Cherry and Peach damage in Japan by an invasive pest, the red-necked longhorn beetle Aromia bungii

Cherry tree killed by Aromia bungii in Japan

By: Dr Etsuko Shoda-Kagaya, Team Leader for Wood Boring Insects, Forestry and Forest Products Research Institute, Forest Research and Management Organization, Japan.

In Asian countries, the red-necked longhorn beetle Aromia bungii is a common pest of peaches and apricots but was not found in Japan until its first detection there in 2011. After the invasion of this beetle into Japan, it has been found attacking cherries and peaches. It has become a severe fruit pest and also a threat to the symbol of Japan, the Sakura, or ornamental cherry tree. Larvae feed on the cambium of the trunk and damaged trees may die. Soon, the number of damaged trees throughout Japan will reach ten thousand.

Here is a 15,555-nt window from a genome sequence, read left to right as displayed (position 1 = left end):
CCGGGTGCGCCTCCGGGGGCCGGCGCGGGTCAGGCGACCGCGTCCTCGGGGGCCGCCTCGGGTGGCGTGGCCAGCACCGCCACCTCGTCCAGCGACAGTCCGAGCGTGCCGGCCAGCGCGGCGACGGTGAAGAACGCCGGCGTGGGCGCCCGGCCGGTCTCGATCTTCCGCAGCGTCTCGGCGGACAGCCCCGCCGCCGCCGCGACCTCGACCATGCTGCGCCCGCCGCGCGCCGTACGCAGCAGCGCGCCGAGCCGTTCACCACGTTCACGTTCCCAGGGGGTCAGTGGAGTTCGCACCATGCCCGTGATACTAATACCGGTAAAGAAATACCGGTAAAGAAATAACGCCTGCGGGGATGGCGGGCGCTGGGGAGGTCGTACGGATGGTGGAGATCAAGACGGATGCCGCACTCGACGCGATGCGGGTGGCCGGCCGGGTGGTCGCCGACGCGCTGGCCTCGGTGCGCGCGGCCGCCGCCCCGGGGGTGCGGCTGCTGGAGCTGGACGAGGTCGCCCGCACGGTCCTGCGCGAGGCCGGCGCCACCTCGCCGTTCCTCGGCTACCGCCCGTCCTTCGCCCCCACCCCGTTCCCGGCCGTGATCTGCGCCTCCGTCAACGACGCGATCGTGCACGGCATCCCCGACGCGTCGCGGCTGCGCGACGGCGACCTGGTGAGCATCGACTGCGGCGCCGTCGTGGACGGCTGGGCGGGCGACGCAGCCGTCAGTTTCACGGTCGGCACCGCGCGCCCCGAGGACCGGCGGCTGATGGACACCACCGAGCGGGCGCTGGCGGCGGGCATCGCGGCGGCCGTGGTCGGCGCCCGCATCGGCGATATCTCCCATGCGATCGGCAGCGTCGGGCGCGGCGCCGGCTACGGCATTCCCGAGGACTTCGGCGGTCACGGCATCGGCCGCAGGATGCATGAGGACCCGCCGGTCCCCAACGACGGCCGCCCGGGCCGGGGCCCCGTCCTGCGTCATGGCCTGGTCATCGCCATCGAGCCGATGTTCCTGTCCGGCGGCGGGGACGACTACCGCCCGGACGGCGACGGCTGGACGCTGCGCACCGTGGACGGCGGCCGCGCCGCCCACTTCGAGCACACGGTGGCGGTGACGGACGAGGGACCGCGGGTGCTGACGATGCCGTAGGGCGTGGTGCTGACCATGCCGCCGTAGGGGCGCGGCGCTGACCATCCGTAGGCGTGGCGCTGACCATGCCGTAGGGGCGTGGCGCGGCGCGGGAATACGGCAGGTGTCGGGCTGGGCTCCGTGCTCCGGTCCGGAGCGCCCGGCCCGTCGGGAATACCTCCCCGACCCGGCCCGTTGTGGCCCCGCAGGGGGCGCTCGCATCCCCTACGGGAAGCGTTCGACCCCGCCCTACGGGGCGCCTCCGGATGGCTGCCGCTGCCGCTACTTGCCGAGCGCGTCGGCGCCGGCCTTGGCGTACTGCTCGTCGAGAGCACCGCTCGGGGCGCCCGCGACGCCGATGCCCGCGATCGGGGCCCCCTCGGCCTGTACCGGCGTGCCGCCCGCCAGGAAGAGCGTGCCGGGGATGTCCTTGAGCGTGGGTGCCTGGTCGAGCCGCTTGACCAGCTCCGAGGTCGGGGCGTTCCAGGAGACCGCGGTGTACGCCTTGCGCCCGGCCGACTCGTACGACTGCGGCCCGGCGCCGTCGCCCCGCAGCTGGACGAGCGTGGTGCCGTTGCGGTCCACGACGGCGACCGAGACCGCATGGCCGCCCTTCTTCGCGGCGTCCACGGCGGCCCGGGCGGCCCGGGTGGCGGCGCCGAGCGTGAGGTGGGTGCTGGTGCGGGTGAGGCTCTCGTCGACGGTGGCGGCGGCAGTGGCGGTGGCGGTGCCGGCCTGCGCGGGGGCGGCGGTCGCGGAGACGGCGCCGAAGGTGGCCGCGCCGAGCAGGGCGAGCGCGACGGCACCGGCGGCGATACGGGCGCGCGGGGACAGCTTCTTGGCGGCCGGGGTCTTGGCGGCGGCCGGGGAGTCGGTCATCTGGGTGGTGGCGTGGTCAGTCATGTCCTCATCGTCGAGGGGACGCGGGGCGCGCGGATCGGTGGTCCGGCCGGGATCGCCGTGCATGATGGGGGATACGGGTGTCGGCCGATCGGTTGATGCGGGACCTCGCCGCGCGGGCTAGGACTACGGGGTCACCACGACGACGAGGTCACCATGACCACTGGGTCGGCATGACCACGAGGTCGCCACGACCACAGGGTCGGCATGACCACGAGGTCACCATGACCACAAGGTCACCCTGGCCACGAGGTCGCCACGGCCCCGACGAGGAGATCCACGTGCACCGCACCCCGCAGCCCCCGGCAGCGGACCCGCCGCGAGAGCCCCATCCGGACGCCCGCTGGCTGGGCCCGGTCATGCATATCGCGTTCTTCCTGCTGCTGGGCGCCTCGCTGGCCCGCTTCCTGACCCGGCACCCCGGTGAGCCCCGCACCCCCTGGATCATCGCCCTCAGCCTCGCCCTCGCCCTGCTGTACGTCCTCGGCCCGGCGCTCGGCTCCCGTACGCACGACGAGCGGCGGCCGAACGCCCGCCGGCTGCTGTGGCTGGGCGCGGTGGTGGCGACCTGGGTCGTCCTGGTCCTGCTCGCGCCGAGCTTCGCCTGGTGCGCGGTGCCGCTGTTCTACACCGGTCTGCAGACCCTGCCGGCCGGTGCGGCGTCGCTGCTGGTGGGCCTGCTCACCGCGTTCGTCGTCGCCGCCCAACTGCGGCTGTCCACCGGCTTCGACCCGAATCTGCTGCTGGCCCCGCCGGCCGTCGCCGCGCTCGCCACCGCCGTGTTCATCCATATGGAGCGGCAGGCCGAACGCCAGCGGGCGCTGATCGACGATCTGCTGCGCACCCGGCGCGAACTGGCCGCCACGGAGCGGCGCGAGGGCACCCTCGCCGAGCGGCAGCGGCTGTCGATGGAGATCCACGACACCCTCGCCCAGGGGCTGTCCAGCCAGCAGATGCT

An adult female of Aromia bungii

The Aromia bungii Consortium (Representative Institute: the Forestry and Forest Products Research Institute, National Research and Development Agency of Japan) has been developing protection plans for this invasive pest since 2018. In this project, we are investigating chemical protection of trees, pheromone trapping, early detection methods, with biological control also under testing. Collaboration among researchers and using citizen science  to monitor newly-damaged areas is also taking a prominent role in this project.

A damaged peach trunk and larvae of Aromia bungii

This beetle has also invaded both in Germany and Italy since 2011. International exchanges of information on this invasive species are strongly needed.

For more information on the Consortium program in Japan please contact: eteshoda(at)

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